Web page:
Researcher Says Spear-Phishing Incident Has Hallmarks of Nation-State Attack
WHO logo (Photo: United States Mission Geneva via Flickr/CC)
A hacking group targeted the World Health Organization earlier this month with an apparently unsuccessful spear-phishing campaign designed to harvest credentials as the United Nations organization was grappling with the global COVID-19 pandemic, Reuters reports.
The security researcher who first flagged the hacking and reported it to WHO says that this incident bears the hallmarks of a sophisticated nation-state attack
Alexander Urbelis, the researcher who’s an attorney at the New York-based Blackstone Law Group, tells Information Security Media Group that he believes that the hacking of WHO started March 13. Using his firm’s DNS threat intelligence platform, Urbelis has been tracking a series of suspicious domain names that have been targeting intergovernmental organizations over the course of several years, including WHO as well as the U.N., Urbelis says.
The WHO hackers relied on a long series of sub-domains that seek to take advantage of WHO’s Active Directory Federated Service, a single sign-on tool created by Microsoft, Urbelis tells ISMG. It appears that spear-phishing techniques were used to start this hacking campaign, Urbelis notes.
“It was obvious by the structure of the URL that [this attack] was targeting the log-in portal for the WHO,” Urbelis saus. “So the targeting itself was included in the URL, and we were able to identify specifically that this was a brand new targeting of the WHO.”
Flavio Aggio, WHO’s CISO, tells Reuters that the hackers’ attack was not successful in harvesting data. WHO’s investigation of the incident continues.
A WHO spokesperson tells ISMG that the organization has been tracking “multiple ways attackers are exploiting the current Covid-19 situation via multiple impersonation approaches: Vishing [voice phishing], email phishing, WhatsApp phishing, social media” (see: COVID-19 Phishing Schemes Escalate; FBI Issues Warning).
Urbelis tells ISMG that he believes that one of the hackers’ goals was to harvest credentials by targeting the WHO log-in portal.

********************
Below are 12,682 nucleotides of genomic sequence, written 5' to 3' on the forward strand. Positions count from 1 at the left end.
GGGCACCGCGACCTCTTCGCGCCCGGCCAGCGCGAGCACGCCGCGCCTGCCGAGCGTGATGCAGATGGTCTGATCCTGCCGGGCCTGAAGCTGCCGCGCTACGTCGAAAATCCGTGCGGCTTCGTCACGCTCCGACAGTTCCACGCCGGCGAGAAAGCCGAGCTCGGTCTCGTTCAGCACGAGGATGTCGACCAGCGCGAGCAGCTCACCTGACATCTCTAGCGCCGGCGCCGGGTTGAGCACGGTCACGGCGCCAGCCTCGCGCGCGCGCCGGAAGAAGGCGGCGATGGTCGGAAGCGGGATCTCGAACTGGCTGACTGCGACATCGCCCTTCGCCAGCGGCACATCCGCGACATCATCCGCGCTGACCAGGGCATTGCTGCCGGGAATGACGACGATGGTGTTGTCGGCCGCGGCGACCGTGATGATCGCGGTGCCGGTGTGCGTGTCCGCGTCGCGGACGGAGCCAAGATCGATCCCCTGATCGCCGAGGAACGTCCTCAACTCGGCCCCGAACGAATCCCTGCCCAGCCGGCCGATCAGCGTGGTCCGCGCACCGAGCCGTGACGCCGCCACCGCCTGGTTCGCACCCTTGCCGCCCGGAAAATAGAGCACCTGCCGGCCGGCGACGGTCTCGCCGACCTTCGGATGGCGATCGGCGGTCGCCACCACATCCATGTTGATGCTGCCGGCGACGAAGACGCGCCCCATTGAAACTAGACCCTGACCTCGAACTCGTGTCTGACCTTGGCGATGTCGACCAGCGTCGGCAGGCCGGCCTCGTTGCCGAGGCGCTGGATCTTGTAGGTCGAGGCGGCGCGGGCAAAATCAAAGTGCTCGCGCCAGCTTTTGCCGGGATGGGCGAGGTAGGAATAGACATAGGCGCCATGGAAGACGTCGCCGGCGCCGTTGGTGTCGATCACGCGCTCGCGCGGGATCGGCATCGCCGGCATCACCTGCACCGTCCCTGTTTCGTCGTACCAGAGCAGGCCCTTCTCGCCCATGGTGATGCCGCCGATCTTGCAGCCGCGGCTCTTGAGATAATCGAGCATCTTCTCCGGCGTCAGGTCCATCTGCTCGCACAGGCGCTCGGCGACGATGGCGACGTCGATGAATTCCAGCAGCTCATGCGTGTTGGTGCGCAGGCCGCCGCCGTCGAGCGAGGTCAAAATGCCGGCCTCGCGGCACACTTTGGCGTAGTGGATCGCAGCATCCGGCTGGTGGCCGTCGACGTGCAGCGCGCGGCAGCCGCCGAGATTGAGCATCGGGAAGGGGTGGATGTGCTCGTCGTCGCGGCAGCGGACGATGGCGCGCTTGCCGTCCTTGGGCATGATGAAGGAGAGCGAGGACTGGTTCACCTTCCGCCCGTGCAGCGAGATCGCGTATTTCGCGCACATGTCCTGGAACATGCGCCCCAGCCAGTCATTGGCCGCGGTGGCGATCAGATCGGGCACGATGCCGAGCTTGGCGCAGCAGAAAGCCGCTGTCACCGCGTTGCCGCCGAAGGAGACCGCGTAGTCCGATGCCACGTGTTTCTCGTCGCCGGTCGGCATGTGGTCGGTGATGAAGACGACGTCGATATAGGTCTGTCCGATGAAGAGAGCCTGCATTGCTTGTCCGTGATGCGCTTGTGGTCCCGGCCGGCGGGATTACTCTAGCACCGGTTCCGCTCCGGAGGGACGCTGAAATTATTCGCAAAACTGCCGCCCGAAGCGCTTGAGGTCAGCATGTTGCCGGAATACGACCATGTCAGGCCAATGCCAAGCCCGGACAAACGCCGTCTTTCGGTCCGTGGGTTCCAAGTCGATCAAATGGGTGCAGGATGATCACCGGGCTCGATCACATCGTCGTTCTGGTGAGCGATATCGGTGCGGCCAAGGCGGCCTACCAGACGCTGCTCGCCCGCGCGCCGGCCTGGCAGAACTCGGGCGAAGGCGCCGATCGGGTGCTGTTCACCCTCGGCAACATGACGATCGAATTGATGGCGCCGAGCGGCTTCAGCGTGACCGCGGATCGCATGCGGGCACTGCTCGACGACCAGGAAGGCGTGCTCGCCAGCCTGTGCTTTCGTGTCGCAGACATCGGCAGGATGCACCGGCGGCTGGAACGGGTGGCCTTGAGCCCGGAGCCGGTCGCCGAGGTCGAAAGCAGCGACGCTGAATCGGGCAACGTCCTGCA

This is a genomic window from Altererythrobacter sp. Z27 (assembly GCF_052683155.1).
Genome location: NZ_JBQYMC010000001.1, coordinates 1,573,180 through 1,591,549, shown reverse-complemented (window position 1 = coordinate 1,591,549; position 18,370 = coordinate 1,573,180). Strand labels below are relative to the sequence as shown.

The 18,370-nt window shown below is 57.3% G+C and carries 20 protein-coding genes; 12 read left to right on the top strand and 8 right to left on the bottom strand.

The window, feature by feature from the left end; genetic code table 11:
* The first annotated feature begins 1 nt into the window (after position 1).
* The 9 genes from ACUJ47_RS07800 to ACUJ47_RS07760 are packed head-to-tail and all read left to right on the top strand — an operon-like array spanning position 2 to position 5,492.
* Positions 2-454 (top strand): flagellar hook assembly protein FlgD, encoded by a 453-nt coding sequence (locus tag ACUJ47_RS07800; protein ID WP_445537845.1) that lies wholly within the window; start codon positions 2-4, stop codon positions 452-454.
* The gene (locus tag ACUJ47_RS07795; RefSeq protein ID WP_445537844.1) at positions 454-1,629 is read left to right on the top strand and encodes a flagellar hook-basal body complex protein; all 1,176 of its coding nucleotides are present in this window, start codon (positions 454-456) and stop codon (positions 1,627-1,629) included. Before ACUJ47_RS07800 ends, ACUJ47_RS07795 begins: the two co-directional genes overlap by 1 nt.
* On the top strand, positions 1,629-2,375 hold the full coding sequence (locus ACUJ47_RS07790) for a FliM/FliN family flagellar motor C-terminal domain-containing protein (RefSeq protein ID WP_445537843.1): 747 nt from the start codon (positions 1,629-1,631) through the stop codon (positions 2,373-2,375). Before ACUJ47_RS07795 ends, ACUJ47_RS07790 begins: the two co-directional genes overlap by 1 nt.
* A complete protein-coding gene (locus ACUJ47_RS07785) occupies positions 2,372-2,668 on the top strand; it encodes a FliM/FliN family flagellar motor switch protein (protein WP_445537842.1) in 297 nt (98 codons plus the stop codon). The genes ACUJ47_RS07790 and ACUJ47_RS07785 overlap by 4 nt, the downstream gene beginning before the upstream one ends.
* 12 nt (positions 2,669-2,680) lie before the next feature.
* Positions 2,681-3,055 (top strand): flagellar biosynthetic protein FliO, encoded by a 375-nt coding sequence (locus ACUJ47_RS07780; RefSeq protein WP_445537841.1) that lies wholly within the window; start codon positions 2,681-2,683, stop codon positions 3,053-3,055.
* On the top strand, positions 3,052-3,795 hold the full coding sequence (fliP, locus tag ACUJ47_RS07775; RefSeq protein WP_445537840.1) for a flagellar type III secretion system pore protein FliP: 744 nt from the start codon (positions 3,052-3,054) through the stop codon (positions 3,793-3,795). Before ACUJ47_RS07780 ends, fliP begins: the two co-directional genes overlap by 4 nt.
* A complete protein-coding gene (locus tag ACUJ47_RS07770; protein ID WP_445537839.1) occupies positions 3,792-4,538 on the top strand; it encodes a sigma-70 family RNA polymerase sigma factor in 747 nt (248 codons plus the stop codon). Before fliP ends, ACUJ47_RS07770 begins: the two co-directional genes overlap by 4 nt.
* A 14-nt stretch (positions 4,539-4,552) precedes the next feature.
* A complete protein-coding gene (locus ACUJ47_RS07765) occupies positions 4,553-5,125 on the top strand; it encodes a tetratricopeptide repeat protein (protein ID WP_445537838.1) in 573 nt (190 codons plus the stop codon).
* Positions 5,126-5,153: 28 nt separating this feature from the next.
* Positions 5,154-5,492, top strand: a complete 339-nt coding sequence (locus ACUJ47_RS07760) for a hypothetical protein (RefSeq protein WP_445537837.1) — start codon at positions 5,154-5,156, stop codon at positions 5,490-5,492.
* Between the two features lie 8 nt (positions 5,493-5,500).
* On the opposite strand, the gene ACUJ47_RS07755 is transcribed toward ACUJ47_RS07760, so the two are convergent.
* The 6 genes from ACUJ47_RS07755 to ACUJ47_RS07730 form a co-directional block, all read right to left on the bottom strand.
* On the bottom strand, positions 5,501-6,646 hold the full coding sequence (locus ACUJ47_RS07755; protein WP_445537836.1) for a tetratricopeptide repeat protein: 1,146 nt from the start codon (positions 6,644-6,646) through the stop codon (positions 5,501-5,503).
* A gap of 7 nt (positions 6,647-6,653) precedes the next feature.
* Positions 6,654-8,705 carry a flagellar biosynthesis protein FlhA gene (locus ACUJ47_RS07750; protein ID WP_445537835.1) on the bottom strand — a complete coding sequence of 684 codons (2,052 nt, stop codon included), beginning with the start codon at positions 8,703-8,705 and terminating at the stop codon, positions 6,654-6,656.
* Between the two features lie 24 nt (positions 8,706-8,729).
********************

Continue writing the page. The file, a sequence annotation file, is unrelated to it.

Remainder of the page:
“This was a credential harvester that was replicating the portal of the WHO external log-in,” Urbelis says. “It was very highly targeted, so maybe they were looking for some specific information or some kind of advantage on coronavirus responses, data [or] tracking activities.”
Urbelis adds that the hackers also seemed to limit access to the portal and its sub-domains during this campaign to WHO members in an effort to target specific credentials.
“They would not allow just any web user to resolve the credentials harvesting portal,” Urbelis says. “It appears to have been limited to the specific IP subnet of the WHO, so I could see there was a live attack configured, but I couldn’t resolve that live attack because they were limiting access to attack.”
Sources told Reuters that the advanced persistent threat group suspected of this attack is an organization called DarkHotel, which security researchers, including analysts with Kasperksy, have been tracking since at least 2007. The group appears to have ties to South Korea.
Over the years, DarkHotel has focused its attention mostly on targets in China, Russia, Japan and other parts of East Asia, according to various security reports. The group’s name is derived from its technique of following targets from hotel to hotel as they travel around the world, and its hackers have been known to use spear-phishing attacks (see: Microsoft Warns of Zero-Day Internet Explorer Exploits).
In a November 2019 report, Kaspersky noted that DarkHotel had recently started taking advantage of a zero-day exploit in Google’s Chrome browser to plant malware that connected with a command-and-control server.
A Kaspersky spokesperson declined to comment on the specifics of the Reuters report and the alleged connections to the DarkHotel group. Urbelis tells ISMG he cannot say for sure what hacking group is responsible. But he notes that this recent campaign against WHO matches some other patterns that he’s tracked from APT groups dating back to at least 2018.
WHO Phishing Mails
WHO has also been victimized by cybercriminals who have begun spoofing the organization’s name and images as part of ongoing phishing campaigns looking to take advantage of the COVID-19 pandemic.
Earlier this month, researchers at IBM X-Force found phishing emails spoofing WHO and claiming to come directly from Dr. Tedros Adhanom Ghebreyesus, the director-general of the organization. Through these lures, cybercriminals were attempting to spread HawkEye malware, a type of keylogger.
Since February, WHO and other organizations, such as the U.S. Centers for Disease Control and Prevention, have been warning about an increase in phishing emails that spoof these organizations’ logos and names during this healthcare crisis (see: More Phishing Campaigns Tied to Coronavirus Fears).